Many people, across the political spectrum, see education as the key to solving all inequalities. If children have equal opportunities and access to quality education, then all will be well. But, as a new report shows, rich countries vary widely in how big the gap is between the educational achievement of rich and poor children.
Unicef’s report, An Unfair Start, looks at educational inequalities in 41 of the world’s richest countries, covering inequalities from access to early childhood education to expectations of post-secondary education.
The UK ranks 16th from the top in terms of educational inequality during the secondary school years, which doesn’t sound too terrible, but the UK come 23rd in inequalities during the primary school years. These are depressing scores for the world’s fifth largest economy.
But this is not the first time the UK has ranked badly in supporting children in comparison to other countries. And research has shown that child well-being is directly linked with income inequality. So because the UK hasn’t done much to reduce high levels of income inequality over the past decade, there hasn’t been much change in how well British children are doing.
In 2007, Unicef published its first report on child well-being in rich countries. The UK, shockingly, ranked at the very bottom – with worse child well-being than any other country. There was also shown to be a strong and significant link between a country’s level of income inequality – the gap between rich and poor – and how well children were doing.
Since then, Unicef has repeated the exercise of comparing rich countries – with reports in 2013 and 2016. Across many dimensions of child well-being, the UK does badly, often outranked by much poorer countries, such as Portgual and Eastern European nations.
Low quality education
Tackling educational inequalities does not have to mean sacrificing high standards. In fact, the new Unicef report shows that countries with higher average achievement have lower gaps in reading scores between the best and the worst readers. At primary school, the Netherlands does particularly well, with high average performance and a small gap. New Zealand does particularly badly, with a low average and a large gap in performance.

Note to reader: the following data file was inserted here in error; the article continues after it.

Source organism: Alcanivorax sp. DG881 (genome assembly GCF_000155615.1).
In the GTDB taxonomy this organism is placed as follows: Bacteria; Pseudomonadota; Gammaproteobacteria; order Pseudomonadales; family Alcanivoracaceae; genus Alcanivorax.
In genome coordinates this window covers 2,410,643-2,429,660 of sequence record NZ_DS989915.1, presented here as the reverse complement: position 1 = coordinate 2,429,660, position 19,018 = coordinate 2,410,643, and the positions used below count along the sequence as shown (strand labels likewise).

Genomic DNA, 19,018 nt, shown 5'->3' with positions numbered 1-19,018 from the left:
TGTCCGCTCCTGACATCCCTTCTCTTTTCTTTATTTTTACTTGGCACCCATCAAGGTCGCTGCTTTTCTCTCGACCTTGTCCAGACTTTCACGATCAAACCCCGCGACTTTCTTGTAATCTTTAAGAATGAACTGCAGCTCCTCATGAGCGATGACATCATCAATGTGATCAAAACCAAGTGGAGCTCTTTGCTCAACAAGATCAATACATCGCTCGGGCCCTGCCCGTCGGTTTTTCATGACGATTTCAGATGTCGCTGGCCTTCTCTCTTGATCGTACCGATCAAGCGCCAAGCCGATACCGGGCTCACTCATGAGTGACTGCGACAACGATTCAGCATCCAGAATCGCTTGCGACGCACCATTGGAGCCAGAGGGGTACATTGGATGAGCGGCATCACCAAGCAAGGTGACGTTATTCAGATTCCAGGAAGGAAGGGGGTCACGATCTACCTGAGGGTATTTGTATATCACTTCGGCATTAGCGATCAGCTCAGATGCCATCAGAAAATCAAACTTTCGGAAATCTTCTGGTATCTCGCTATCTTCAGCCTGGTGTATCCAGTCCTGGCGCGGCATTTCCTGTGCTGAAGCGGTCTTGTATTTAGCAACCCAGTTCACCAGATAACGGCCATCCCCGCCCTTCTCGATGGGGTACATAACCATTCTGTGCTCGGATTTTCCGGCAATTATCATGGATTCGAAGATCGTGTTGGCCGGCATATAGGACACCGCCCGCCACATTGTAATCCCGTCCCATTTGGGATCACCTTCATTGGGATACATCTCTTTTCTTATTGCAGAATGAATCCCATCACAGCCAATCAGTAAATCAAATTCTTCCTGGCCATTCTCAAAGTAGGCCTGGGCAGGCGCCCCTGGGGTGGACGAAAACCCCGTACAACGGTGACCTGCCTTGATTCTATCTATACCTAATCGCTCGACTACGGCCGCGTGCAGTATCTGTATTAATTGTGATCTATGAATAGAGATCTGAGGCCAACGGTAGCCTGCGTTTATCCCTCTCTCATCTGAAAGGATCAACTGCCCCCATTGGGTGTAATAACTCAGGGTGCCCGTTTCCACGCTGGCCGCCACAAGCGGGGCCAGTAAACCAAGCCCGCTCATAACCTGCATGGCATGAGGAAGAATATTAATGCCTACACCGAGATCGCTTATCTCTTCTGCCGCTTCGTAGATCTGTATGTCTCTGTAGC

It is also clear that high income is no guarantee of high educational quality. Some of the poorer countries in the group –- Latvia, Estonia, Croatia –- do better than some of the wealthier counties, such as the UK, US or Sweden.
The report also shows that girls consistently do better than boys. And migrant children do less well than non-migrant children in most countries – although in Australia and Canada, second-generation immigrant children outperform non-migrant children.
Family backgrounds is also shown to be a key driver of attainment and inequalities. Children from lower social class backgrounds lag behind their peers from richer, higher social class backgrounds from preschool onwards. None of this is news, these facts are well-known by educational researchers and teachers alike.
How to make it better
There’s also the issue that affordability of preschool and childcare creates a barrier to access for many families. Research shows that in countries where there is more of a gap between rich and poor families who have children in early childhood education, fewer children overall attend. And in London, for example, even when there is some free preschool provision, children from more affluent areas are most likely to take up places. Educational inequalities are also worse when there is more segregation of rich and poor children in schools.
Unicef are cautious in their proposals to reduce educational inequalities. They call for better data and more attention to equality rather than average attainment, more attention to gender stereotypes and the gender mix of the teaching profession, and a focus on basic skills.
They also call for high quality early education and care to be guaranteed for all children. But stop short of suggesting it should be free for all. In their boldest proposal they suggest that welfare and benefits for families and less socioeconomic segregation in schools will help to mitigate educational inequalities.
But we need to be more radical if we want to reduce educational inequalities: turn to solving the deep-seated root causes at their source. This can be done by creating economies where child well-being is a central and overarching aim – not something that’s only thought about every few years, when Unicef reveals how future generations are being failed.